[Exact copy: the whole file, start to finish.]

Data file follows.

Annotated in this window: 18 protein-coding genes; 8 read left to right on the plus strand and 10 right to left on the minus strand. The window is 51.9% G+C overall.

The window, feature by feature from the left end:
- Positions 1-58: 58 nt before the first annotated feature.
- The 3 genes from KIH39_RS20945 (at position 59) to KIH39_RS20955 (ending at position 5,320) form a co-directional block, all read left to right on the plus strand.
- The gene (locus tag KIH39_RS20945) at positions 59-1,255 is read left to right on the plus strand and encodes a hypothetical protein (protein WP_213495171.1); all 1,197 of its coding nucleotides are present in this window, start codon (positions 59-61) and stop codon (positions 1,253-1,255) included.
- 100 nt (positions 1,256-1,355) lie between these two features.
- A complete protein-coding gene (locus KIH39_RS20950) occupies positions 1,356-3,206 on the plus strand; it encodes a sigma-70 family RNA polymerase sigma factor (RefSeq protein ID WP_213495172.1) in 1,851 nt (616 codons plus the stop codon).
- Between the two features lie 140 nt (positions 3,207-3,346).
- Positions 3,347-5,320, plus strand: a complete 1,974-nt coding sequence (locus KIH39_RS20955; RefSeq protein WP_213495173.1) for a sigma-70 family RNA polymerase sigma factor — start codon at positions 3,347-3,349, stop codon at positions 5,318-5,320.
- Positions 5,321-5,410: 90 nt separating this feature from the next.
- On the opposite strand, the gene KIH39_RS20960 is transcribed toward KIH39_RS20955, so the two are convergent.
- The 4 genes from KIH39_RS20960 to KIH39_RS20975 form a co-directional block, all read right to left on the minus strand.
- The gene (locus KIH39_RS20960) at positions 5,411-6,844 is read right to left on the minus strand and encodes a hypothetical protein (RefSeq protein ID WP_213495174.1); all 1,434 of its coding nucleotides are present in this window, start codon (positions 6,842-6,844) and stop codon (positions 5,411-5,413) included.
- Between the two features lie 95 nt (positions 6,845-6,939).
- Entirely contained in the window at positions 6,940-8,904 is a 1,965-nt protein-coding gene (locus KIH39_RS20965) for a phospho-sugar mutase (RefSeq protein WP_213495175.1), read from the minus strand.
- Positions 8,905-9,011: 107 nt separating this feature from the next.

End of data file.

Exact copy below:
Annotated in this window: 18 protein-coding genes; 8 read left to right on the plus strand and 10 right to left on the minus strand. The window is 51.9% G+C overall.

The window, feature by feature from the left end:
- Positions 1-58: 58 nt before the first annotated feature.
- The 3 genes from KIH39_RS20945 (at position 59) to KIH39_RS20955 (ending at position 5,320) form a co-directional block, all read left to right on the plus strand.
- The gene (locus tag KIH39_RS20945) at positions 59-1,255 is read left to right on the plus strand and encodes a hypothetical protein (protein WP_213495171.1); all 1,197 of its coding nucleotides are present in this window, start codon (positions 59-61) and stop codon (positions 1,253-1,255) included.
- 100 nt (positions 1,256-1,355) lie between these two features.
- A complete protein-coding gene (locus KIH39_RS20950) occupies positions 1,356-3,206 on the plus strand; it encodes a sigma-70 family RNA polymerase sigma factor (RefSeq protein ID WP_213495172.1) in 1,851 nt (616 codons plus the stop codon).
- Between the two features lie 140 nt (positions 3,207-3,346).
- Positions 3,347-5,320, plus strand: a complete 1,974-nt coding sequence (locus KIH39_RS20955; RefSeq protein WP_213495173.1) for a sigma-70 family RNA polymerase sigma factor — start codon at positions 3,347-3,349, stop codon at positions 5,318-5,320.
- Positions 5,321-5,410: 90 nt separating this feature from the next.
- On the opposite strand, the gene KIH39_RS20960 is transcribed toward KIH39_RS20955, so the two are convergent.
- The 4 genes from KIH39_RS20960 to KIH39_RS20975 form a co-directional block, all read right to left on the minus strand.
- The gene (locus KIH39_RS20960) at positions 5,411-6,844 is read right to left on the minus strand and encodes a hypothetical protein (RefSeq protein ID WP_213495174.1); all 1,434 of its coding nucleotides are present in this window, start codon (positions 6,842-6,844) and stop codon (positions 5,411-5,413) included.
- Between the two features lie 95 nt (positions 6,845-6,939).
- Entirely contained in the window at positions 6,940-8,904 is a 1,965-nt protein-coding gene (locus KIH39_RS20965) for a phospho-sugar mutase (RefSeq protein WP_213495175.1), read from the minus strand.
- Positions 8,905-9,011: 107 nt separating this feature from the next.